In our class, I invite you to make mistakes, experiment, and take risks.

One of the best tools in your toolbox is to take your artwork "too far" and then try to "solve it" with elements and principles we're learning. This involves a mindset of experimentation, reflection, and problem-solving. Welcome to design!!

Your job is to diligently experiment with the class concepts -- the elements and principles -- and present your work professionally and clearly. You don't have to already have strong art experiences or create amazing art to do well in this class. Instead, it's more important that you engage and experiment with the class concepts to see what you can discover.

Every week you will:

  • complete exercises that use an attitude of experimentation ("what happens if I do this?" or "I wonder what it will look like if I do that")
  • complete a short reflection journal on what you tried, learned, liked
  • apply the skills and discoveries to a more formally-presented project
  • collaborate with classmates in discussion forums
  • help your classmates (and me!) become better designers and artists by sharing your reactions and experiences in our discussion forums.
  • complete two larger projects: an artist study and a final project that considers all the elements and principles

HOW YOU EARN A GRADE

Please review the Grading Guidelines in the Course Resources in Canvas.

If you complete all the weekly tasks and fully engage with every assignment, it is reasonable to earn a 90 each week. When you go over and above, you'll earn those 95s and 100s. In Canvas, I've listed a number of "goes over and above" examples that help earn grades above 90.

Please always ask me if you have questions about a grade! Sometimes I make mistakes, so I want to hear from you if you have concerns.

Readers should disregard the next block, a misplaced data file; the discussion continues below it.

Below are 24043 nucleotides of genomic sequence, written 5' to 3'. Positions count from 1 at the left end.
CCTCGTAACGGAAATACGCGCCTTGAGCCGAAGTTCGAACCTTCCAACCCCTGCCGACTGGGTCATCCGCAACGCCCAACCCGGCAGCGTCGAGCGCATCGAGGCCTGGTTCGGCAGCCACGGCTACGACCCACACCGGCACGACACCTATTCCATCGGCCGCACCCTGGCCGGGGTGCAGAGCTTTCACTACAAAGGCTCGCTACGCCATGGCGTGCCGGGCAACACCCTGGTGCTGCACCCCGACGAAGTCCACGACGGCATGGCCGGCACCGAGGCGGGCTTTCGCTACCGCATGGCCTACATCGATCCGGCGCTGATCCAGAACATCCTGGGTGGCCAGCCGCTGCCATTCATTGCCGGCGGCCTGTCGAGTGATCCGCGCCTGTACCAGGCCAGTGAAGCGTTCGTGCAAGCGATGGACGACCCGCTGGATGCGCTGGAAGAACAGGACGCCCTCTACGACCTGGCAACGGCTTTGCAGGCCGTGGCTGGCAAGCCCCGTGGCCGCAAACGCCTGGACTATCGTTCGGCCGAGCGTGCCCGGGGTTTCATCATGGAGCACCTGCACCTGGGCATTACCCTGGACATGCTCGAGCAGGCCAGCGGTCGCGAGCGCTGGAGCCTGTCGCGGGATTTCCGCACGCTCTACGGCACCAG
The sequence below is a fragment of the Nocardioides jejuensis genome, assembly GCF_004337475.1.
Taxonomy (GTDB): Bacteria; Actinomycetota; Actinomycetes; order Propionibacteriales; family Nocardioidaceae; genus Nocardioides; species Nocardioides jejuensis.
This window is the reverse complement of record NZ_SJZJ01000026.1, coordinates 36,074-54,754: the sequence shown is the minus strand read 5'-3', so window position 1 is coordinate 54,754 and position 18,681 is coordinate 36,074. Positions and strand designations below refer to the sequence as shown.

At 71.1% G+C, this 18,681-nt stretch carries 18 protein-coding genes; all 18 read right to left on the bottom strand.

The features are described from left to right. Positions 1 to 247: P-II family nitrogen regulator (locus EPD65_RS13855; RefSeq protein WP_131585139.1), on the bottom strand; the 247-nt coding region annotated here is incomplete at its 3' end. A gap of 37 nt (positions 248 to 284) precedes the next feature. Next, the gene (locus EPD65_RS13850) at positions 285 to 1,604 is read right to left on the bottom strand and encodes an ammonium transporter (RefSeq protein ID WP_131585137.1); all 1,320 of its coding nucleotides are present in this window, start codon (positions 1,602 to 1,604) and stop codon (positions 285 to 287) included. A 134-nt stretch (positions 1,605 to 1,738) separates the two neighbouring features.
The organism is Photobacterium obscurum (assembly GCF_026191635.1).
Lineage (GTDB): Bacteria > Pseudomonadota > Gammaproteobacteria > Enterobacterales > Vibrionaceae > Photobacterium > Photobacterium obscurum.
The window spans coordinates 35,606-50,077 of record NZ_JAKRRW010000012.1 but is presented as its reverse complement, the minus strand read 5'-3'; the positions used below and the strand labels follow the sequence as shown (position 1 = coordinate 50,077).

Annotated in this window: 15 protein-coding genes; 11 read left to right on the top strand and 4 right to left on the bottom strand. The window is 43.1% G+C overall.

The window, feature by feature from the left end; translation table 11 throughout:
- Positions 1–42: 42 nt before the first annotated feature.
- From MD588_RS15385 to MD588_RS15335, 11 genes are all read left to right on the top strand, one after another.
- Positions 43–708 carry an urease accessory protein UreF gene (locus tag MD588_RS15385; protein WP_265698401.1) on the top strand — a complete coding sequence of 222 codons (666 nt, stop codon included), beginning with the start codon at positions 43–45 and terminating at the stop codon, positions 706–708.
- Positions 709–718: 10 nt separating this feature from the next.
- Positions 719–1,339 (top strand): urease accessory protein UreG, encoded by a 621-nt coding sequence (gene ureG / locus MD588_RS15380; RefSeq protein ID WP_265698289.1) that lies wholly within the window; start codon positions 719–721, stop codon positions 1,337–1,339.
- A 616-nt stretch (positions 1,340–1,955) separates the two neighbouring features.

GRADING BREAKDOWN

  • Discussions and reactions to classmates' projects = 30%
  • Exercises and journals = 30%
  • Weekly projects = 30%
  • Artist study = 5%
  • Final project = 5%

Grading Criteria

CCV Letter Grades as outlined in the Evaluation System Policy are assigned according to the following chart:

 HighLow
A+10098
A Less than 9893
A-Less than 9390
B+Less than 9088
B Less than 8883
B-Less than 8380
C+Less than 8078
C Less than 7873
C-Less than 7370
D+Less than 7068
D Less than 6863
D-Less than 6360
FLess than 60 
P10060
NPLess than 600


Weekly Schedule


Week/ModuleTopic  Readings  Assignments
 

1

Welcome!
Introductions
How this course works
Principles & Elements

    

Videos and reading
Exercises
Project
Discussion forums
Journal

 

2

Line

    

Videos and reading
Exercises
Project
Discussion forums
Journal

 

3

Shape
Scale and proportion

    

Videos and reading
Exercises
Project
Discussion forums
Journal

 

4

Value
Contrast

    

Videos and reading
Exercises
Project
Discussion forums
Journal

 

5

Color Part 1

    

Videos and reading
Exercises
Project
Discussion forums
Journal

 

6

Color Part 2

    

Videos and reading
Exercises
Project
Discussion forums
Journal

 

7

Creating an illusion of volume, space and depth

    

Videos and reading
Exercises
Project
Discussion forums
Journal
Start Artist Study

 

8

Balance

    

Videos and reading
Exercises
Project
Discussion forums
Journal

 

9

Emphasis
Texture and Pattern
Visual Hierarchy

    

Videos and reading
Exercises
Project
Discussion forums
Journal

 

10

Positive and Negative Space

    

Videos and reading
Exercises
Project
Discussion forums
Journal
Artist Study Due

 

11

Repetition and Rhythm
Creating an Illusion of Motion

    

Videos and reading
Exercises
Project
Discussion forums
Journal

 

12

Unity with Variety

    

Videos and reading
Exercises
Project
Discussion forums
Journal
Start final project

 

13

Problem Solving and Risk-Taking in Design
Project updates

    

Videos and reading
Exercises
Project
Discussion forums
Journal
Updates on Final Projects

 

14

Storytelling
Project updates

    

Videos and reading
Exercises
Project
Discussion forums
Journal
Updates on final project

 

15

Final projects due

    

Discussion forums
Journal
Final projects due

 

Attendance Policy

Regular attendance and participation in classes are essential for success in and are completion requirements for courses at CCV. A student's failure to meet attendance requirements as specified in course descriptions will normally result in a non-satisfactory grade.